Son of God | D
I could never be described as being “without sin,” but, as a film critic, casting stones is kind of my thing, so forgive me for what I must now say; Son of God is a truly dismal experience, as torturously boring as a month of Sunday school lessons.
Footage from last year’s boob tube mega-hit The Bible is offered here as a repackaged feature, with a few sequences added and expanded, and some, like the notorious Satan that looks suspiciously like President Obama, smartly left in the editing bay. Even with the cuts, this recounting of Jesus’ life and times feels like an overly long and tedious exercise in clock-watching.
Skipping the nativity, the movie jumps right into Christ’s ministry years, as he gradually assembles his flock of apostles, whips up a few miracles, and begins to draw the attention of the local authorities. Even unwashed heathens will be familiar with the basic outline here, and the filmmakers have assembled the story into a bit of a greatest hits package: first the bit with the multitudes of fish, then the donkey ride, the sermon on the mount, the turning over of the moneylenders’ tables, the last supper, the Romans — you know the drill.
Through it all, the pleasantly handsome, vacant-eyed Diogo Morgado strolls around randomly dropping catch phrases like “Turn the other cheek,” etc., looking like the beatific, dusty portrait hanging on the back wall of a barber shop. The apostles are played by no one you’ve ever heard of, and with good reason — none of them leave any sort of lasting impression at all. The only familiar face is former Touched by an Angel star Roma Downey, who is the wife of reality show kingpin Mark Burnett, who also happens to be one of the producers on the series. This is a passion (pun intended) project for them, though one that is curiously free of any detectable enthusiasm or energy. As bat-shit insane and unseemly as Mel Gibson’s famed take on the same subject was, at least that film had the conviction of a true believer, one committed to capturing the latent emotion of the scripture. Here, everything is tastefully restrained, and about as colorful as the abundant sand. I kept waiting for somebody to start belting out a tune, as in the wonderfully absurd Jesus Christ Superstar, but alas, not.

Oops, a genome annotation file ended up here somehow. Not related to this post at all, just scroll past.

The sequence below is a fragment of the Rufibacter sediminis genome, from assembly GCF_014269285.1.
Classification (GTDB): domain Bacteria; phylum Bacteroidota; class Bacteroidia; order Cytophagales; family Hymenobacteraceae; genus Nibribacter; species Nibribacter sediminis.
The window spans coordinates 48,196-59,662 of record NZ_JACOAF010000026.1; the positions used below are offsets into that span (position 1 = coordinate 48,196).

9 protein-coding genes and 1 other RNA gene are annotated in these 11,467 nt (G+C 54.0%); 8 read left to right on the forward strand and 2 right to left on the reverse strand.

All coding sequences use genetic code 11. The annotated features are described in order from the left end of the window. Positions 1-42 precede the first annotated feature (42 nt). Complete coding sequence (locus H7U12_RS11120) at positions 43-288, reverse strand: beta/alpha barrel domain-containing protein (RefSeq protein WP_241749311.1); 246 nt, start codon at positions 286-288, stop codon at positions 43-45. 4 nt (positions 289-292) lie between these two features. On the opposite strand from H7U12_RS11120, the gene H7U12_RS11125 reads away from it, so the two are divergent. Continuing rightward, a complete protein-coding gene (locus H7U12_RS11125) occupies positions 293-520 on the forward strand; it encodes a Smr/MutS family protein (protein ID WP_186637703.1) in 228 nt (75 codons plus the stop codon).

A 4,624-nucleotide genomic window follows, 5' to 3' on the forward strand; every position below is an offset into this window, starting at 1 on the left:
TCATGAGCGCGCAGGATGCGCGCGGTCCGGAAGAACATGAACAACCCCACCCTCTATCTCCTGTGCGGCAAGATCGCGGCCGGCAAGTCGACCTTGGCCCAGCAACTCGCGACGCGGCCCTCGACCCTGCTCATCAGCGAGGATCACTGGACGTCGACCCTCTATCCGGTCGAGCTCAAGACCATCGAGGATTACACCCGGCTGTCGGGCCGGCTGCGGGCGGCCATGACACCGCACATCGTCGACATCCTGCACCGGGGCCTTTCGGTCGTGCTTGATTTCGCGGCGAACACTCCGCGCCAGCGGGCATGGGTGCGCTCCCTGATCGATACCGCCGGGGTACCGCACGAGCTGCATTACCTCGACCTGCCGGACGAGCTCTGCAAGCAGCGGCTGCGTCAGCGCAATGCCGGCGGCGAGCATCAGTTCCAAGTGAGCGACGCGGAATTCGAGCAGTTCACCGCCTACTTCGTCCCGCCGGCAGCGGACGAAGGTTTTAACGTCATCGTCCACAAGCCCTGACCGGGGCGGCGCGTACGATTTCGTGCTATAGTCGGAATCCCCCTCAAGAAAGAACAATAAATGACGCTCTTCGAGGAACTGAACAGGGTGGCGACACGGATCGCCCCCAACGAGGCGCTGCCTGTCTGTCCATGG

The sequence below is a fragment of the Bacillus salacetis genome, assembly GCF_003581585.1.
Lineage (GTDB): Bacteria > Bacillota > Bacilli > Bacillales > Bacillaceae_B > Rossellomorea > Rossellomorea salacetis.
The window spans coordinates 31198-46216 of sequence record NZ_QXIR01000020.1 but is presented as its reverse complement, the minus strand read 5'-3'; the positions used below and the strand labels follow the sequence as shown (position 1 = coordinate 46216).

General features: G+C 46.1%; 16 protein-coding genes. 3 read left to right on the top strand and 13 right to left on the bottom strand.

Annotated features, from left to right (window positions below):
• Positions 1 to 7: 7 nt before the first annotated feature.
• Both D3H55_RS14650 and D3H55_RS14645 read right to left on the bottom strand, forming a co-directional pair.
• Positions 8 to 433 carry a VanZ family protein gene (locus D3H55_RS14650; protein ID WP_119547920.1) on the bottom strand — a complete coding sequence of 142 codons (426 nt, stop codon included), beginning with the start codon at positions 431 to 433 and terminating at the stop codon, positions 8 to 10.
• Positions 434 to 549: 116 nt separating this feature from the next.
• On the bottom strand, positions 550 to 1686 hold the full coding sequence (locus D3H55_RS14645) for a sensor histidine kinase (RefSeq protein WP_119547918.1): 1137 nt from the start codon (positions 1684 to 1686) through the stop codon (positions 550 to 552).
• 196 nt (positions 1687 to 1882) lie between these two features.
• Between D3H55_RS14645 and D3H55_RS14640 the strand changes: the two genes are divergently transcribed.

Son of God is as good as any film edited together from segments of a History Channel miniseries can be expected to be, which is to say it’s utterly terrible. The direction, the acting, the writing, and even the CGI flyovers are all routine, lifeless hackwork, but it scarcely matters. This thing was already a major success, and arrives in theaters with a built-in devout following that will crowd the Sunday matinees regardless of any warning scrawled on the walls. Save us.
Son of God is rated PG-13, runs 138 minutes and is in theaters now.
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